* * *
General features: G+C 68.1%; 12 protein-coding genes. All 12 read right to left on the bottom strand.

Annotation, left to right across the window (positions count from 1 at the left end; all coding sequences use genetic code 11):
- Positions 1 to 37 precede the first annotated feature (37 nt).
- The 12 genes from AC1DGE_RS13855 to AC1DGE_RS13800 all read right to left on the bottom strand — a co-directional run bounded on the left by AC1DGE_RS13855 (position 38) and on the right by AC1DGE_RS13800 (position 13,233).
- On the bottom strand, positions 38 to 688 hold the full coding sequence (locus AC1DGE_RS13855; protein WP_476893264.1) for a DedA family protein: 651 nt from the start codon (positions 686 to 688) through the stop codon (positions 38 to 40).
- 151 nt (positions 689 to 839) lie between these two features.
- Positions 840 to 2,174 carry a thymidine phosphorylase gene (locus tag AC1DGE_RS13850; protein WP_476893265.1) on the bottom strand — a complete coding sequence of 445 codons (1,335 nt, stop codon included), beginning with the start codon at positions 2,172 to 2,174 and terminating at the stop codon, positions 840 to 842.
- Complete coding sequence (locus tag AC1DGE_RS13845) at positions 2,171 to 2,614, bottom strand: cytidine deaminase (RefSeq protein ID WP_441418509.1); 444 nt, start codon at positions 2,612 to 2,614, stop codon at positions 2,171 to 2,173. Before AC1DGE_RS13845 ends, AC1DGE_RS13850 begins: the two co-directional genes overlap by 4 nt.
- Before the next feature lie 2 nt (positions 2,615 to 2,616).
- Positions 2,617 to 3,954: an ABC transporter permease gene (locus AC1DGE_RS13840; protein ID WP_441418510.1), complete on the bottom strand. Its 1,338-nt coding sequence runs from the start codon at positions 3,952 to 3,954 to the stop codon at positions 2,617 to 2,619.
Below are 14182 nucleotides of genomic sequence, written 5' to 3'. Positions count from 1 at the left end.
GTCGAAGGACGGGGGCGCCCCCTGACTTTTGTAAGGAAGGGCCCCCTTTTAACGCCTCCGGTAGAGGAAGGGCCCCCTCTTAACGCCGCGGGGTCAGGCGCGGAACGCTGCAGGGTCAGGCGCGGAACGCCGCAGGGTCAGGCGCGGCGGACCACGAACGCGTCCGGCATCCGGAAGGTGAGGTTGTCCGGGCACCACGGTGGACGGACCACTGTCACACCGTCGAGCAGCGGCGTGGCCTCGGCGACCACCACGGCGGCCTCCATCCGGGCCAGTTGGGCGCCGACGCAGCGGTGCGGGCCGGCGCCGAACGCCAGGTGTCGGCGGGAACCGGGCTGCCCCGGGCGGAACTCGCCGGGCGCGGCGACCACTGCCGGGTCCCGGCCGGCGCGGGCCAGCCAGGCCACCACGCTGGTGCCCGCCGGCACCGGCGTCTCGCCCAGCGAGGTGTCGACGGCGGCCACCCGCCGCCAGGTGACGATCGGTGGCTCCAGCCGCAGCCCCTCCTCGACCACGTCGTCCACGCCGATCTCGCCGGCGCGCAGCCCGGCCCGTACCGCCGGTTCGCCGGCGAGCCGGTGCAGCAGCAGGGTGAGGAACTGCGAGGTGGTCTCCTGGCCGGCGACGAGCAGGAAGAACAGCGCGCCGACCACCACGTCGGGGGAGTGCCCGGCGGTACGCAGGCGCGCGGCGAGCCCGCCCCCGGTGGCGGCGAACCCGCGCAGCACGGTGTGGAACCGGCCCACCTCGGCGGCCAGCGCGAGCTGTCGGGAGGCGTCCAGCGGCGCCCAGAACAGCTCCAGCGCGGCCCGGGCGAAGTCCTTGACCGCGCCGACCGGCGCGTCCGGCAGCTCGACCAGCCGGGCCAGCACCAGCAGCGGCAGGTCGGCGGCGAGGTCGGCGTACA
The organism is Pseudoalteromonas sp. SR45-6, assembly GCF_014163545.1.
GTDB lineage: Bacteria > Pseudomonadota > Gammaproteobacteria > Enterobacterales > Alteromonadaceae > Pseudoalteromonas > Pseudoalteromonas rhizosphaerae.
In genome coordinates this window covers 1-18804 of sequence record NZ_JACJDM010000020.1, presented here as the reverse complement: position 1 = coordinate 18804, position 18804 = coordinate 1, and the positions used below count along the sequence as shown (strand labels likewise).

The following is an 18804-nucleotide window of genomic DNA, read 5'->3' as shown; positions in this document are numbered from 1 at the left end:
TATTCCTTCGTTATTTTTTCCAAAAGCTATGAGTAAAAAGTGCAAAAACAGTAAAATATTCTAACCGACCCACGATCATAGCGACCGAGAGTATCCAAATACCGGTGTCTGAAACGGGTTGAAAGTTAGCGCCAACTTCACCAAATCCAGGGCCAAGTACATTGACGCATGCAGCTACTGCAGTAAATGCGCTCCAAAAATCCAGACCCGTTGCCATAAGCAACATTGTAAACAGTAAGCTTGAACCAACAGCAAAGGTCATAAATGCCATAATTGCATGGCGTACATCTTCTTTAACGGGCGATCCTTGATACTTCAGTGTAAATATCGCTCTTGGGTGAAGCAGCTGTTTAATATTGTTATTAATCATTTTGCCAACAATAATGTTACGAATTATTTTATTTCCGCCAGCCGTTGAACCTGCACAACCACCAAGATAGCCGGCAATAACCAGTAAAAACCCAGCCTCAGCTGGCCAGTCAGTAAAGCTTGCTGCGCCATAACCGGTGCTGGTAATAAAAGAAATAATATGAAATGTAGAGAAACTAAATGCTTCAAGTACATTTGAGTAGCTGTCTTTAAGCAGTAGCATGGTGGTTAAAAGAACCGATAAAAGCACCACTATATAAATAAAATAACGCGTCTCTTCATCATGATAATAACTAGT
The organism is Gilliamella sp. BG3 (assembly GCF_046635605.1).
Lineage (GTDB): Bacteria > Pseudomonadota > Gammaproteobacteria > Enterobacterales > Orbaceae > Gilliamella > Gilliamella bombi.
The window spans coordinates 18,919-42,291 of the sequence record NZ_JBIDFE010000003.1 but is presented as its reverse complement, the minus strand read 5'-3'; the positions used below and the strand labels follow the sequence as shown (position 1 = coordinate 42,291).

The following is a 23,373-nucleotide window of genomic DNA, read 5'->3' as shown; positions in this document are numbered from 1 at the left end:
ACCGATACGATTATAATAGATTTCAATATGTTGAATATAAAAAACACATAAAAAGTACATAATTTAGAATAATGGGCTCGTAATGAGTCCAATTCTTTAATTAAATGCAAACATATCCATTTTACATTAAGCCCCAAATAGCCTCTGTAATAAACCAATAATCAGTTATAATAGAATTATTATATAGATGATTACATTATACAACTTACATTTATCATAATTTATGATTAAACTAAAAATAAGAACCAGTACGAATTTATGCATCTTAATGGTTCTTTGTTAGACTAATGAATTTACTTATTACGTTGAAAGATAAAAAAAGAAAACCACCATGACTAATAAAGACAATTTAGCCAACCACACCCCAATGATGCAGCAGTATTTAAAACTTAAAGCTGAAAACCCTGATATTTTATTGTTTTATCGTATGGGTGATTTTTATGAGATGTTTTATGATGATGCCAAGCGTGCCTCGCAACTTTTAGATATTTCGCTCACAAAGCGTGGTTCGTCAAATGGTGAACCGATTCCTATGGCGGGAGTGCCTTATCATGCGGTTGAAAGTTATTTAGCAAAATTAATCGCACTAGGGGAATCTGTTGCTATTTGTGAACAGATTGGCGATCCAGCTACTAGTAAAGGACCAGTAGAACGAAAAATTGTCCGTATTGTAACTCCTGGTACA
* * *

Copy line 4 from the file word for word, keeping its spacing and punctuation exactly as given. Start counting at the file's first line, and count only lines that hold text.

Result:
- The 12 genes from AC1DGE_RS13855 to AC1DGE_RS13800 all read right to left on the bottom strand — a co-directional run bounded on the left by AC1DGE_RS13855 (position 38) and on the right by AC1DGE_RS13800 (position 13,233).